To my knowledge, no one else even attempted to pause in the C position in my era, let alone raise the trail leg. I don’t know what year the “follow-through” phase was defined, but I really think that as vaulters started going higher (18’+), this became more and more of a distinct phase. … When I did 9-step vaults, the rhythm of the vault was of course much quicker, and most vaulters that only did 15-9 with a full run would not even see the need for raising the trail leg before starting the swing. But I consciously did this, even though the entire rhythm was sped up. I don’t think I could have cleared 15-9 with 9 steps without a very aggressive swing, which came from the aggressive takeoff and raising the trail leg before whipping it downwards and forwards.

I mention the issue of the practicality of jumping 15-9 with my technique to show that it’s something that’s definitely applicable to women’s vaulting at even that low height and low grip, even though it’s less of an issue than when vaulting 17’+. …

By whipping, I’m referring to the action of starting the whip from your chest, then down your gut muscles to your hips. The slow part of the whip is your torso straightening out (transforming your torso from a “C” to an “I”), and then the fast part of the whip is snapping the trail leg (and upper arm – but mostly trail leg) until your entire body is straight (top hand, chest, hips, and trail leg aligned, lead knee still up). It’s easier to demonstrate on a chinning bar than to explain, but I hope you catch the essence of what I mean.

During the whip, you refrain from rowing with your arms, but you do use a forwards lever action to return your top arm from the C-position to the torso I-position. Once you’re past the pole, you can row all you want, but you don’t really need to, because you already have all the rotational momentum that you need to rock back. Muscle vaulters row – gymnastic vaulters (like me) swing. Swinging is much easier, and more efficient according to the laws of physics. (I learned this from watching the UW gymnasts on high bar and rings. The best gymnasts didn’t use their muscles – they used the leverage in their limbs, timed just right for each trick. A kip-hip-circle-shoot-to-a-handstand is the most applicable example of this.)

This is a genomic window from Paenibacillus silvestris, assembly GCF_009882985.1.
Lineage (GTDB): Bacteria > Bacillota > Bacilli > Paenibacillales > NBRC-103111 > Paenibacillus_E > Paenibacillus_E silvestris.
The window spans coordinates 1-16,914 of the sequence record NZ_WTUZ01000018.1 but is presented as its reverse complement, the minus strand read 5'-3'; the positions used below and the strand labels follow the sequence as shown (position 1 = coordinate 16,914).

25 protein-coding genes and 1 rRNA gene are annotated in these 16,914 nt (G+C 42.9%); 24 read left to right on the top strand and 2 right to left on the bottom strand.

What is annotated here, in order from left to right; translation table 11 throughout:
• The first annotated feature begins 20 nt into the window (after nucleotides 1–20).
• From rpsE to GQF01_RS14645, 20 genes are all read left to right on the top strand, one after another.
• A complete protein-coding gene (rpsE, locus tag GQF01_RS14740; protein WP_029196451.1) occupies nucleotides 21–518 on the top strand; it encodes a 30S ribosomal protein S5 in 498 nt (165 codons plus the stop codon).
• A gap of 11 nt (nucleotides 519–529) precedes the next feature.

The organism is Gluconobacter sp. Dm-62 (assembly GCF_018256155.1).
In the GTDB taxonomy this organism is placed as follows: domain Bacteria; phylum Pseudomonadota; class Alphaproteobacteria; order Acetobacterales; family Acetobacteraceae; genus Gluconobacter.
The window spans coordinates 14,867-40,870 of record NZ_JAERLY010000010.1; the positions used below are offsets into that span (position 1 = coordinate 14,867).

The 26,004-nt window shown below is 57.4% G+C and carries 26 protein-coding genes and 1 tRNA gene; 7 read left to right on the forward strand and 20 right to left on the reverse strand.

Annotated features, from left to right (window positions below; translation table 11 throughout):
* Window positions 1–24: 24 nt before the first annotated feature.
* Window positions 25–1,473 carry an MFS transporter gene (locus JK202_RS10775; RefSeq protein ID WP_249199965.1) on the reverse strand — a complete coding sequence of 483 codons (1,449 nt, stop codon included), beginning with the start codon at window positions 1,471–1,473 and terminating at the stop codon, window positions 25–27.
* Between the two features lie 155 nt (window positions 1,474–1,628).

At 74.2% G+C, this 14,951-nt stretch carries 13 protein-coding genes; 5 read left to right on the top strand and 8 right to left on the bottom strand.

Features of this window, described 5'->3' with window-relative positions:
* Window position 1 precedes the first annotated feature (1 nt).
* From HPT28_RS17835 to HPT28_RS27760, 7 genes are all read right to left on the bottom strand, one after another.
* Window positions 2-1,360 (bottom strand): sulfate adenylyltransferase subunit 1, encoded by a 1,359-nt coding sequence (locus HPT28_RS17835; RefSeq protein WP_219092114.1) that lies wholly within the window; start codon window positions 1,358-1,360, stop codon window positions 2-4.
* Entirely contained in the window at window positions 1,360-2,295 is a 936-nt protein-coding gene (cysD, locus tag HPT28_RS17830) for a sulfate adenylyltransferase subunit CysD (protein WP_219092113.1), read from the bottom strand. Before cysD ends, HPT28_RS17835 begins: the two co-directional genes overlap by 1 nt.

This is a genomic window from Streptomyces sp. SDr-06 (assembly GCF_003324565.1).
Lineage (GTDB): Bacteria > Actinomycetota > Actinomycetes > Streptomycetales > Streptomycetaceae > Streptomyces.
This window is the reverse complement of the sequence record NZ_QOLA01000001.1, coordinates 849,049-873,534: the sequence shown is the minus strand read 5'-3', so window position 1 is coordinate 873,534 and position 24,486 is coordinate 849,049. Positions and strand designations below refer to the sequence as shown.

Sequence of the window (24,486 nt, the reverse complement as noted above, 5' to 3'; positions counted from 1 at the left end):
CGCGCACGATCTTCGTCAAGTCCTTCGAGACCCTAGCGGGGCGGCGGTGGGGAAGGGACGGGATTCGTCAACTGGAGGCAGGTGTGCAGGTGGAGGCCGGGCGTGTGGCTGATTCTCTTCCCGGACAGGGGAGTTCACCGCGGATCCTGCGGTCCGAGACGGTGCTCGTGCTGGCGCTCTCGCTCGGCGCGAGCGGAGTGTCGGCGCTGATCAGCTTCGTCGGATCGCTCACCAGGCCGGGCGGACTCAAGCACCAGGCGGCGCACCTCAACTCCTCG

OK, that’s my innovative technique, but I haven’t yet told you WHY I wanted to do that. Some people thought I was just trying to bend the pole more. Well – I was, but WHY? Steel vaulters used to use a double-pendulum technique, where their top hand was the fulcrum of one pendulum, whilst the butt of the pole was the other fulcrum. Speed vaulters (the name I gave to vaulters that relied on their runway sprint speed to flip them upside down and over the bar) roughly followed this steel vaulting technique. My observation of them was first that I’d never beat them at their own game, and second, that they never had enough time to get upside down into a position where they could aggressively shoot skywards. They seemed happy with their “quick-bend” technique, but in my opinion they didn’t apply any extra energy into the pole after takeoff.

I wanted to be already upside down by the time the pole started recoiling. If I was upside down, then I could shoot skywards aggressively. I wanted to shoot past vertical – meaning that instead of shooting straight up, I could aim slightly AWAY from the bar, back towards the runway, and my forwards momentum added to this would shoot me vertically. I of course needed to have good forward momentum to achieve this, but in my best vaults, I did shoot past vertical. If I didn’t, I would have shot under the bar. And I did this in a continual, fluid motion, starting from just after I passed the pole.

I landed well into the pit (standards set at 24”) on my best vaults. In my accidents (1969-1970) where I landed on the edge of the box, I had actually already aborted a bad takeoff, so never got to the point of extending. I hadn’t even learned my new technique yet.

The “Big-Bend” was just what spectators saw, because I delayed the recoil longer than “quick-bend” vaulters. But for me, it was just the means to the end goal of getting upside down earlier in the vault. It’s easy to big-bend a soft pole, but that doesn’t do you much good. Soft bend = soft reflex. My best jumps were on 190# and 195# SKY-POLES, gripping at 15-4, and weighing 173. Definitely not a soft bend!

As I said earlier, after lifting my trail leg and keeping it straight, I whipped it down in a swinging action, starting at the chest, but finally hinging at the hips. This was no ordinary swing. I swung as hard and as fast as I could. Because I stayed tall, driving my chest forwards while raising my trail leg, I was through to the point at which my top hand, hips, and trail leg were all aligned well before I “passed the pole” (the imaginary line between the top hand and the pole butt).

I mentioned a couple pundits earlier, who say that the bar clearance can basically be computed by taking your takeoff speed and applying it to a mathematical formula.